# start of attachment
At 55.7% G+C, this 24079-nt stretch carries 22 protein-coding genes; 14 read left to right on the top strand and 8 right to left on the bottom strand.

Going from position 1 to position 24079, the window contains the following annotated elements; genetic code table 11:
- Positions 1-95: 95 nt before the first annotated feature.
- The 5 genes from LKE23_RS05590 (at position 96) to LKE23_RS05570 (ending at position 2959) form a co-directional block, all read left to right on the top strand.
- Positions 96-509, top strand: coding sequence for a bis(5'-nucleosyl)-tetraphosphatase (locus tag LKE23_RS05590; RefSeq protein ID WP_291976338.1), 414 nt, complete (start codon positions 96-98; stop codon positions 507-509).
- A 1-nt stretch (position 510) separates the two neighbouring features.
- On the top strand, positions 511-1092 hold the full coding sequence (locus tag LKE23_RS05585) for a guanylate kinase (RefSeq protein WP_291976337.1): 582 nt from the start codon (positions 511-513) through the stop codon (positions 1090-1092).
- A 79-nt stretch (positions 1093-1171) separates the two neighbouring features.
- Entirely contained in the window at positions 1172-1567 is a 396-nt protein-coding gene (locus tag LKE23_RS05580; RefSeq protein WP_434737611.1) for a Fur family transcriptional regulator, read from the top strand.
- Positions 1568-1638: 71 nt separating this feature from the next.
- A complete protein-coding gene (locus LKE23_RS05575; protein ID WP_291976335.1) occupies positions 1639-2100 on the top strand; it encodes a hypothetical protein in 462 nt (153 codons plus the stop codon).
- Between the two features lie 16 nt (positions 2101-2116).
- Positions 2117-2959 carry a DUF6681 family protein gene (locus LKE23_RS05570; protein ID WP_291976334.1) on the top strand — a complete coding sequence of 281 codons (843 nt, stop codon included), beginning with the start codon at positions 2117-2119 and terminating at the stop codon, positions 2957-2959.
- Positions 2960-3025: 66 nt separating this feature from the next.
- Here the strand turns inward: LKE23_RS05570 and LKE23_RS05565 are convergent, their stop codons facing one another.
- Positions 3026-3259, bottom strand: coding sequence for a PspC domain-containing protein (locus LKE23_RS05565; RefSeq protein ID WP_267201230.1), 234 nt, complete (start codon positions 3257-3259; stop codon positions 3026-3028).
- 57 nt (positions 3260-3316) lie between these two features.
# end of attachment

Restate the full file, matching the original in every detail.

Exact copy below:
At 55.7% G+C, this 24079-nt stretch carries 22 protein-coding genes; 14 read left to right on the top strand and 8 right to left on the bottom strand.

Going from position 1 to position 24079, the window contains the following annotated elements; genetic code table 11:
- Positions 1-95: 95 nt before the first annotated feature.
- The 5 genes from LKE23_RS05590 (at position 96) to LKE23_RS05570 (ending at position 2959) form a co-directional block, all read left to right on the top strand.
- Positions 96-509, top strand: coding sequence for a bis(5'-nucleosyl)-tetraphosphatase (locus tag LKE23_RS05590; RefSeq protein ID WP_291976338.1), 414 nt, complete (start codon positions 96-98; stop codon positions 507-509).
- A 1-nt stretch (position 510) separates the two neighbouring features.
- On the top strand, positions 511-1092 hold the full coding sequence (locus tag LKE23_RS05585) for a guanylate kinase (RefSeq protein WP_291976337.1): 582 nt from the start codon (positions 511-513) through the stop codon (positions 1090-1092).
- A 79-nt stretch (positions 1093-1171) separates the two neighbouring features.
- Entirely contained in the window at positions 1172-1567 is a 396-nt protein-coding gene (locus tag LKE23_RS05580; RefSeq protein WP_434737611.1) for a Fur family transcriptional regulator, read from the top strand.
- Positions 1568-1638: 71 nt separating this feature from the next.
- A complete protein-coding gene (locus LKE23_RS05575; protein ID WP_291976335.1) occupies positions 1639-2100 on the top strand; it encodes a hypothetical protein in 462 nt (153 codons plus the stop codon).
- Between the two features lie 16 nt (positions 2101-2116).
- Positions 2117-2959 carry a DUF6681 family protein gene (locus LKE23_RS05570; protein ID WP_291976334.1) on the top strand — a complete coding sequence of 281 codons (843 nt, stop codon included), beginning with the start codon at positions 2117-2119 and terminating at the stop codon, positions 2957-2959.
- Positions 2960-3025: 66 nt separating this feature from the next.
- Here the strand turns inward: LKE23_RS05570 and LKE23_RS05565 are convergent, their stop codons facing one another.
- Positions 3026-3259, bottom strand: coding sequence for a PspC domain-containing protein (locus LKE23_RS05565; RefSeq protein ID WP_267201230.1), 234 nt, complete (start codon positions 3257-3259; stop codon positions 3026-3028).
- 57 nt (positions 3260-3316) lie between these two features.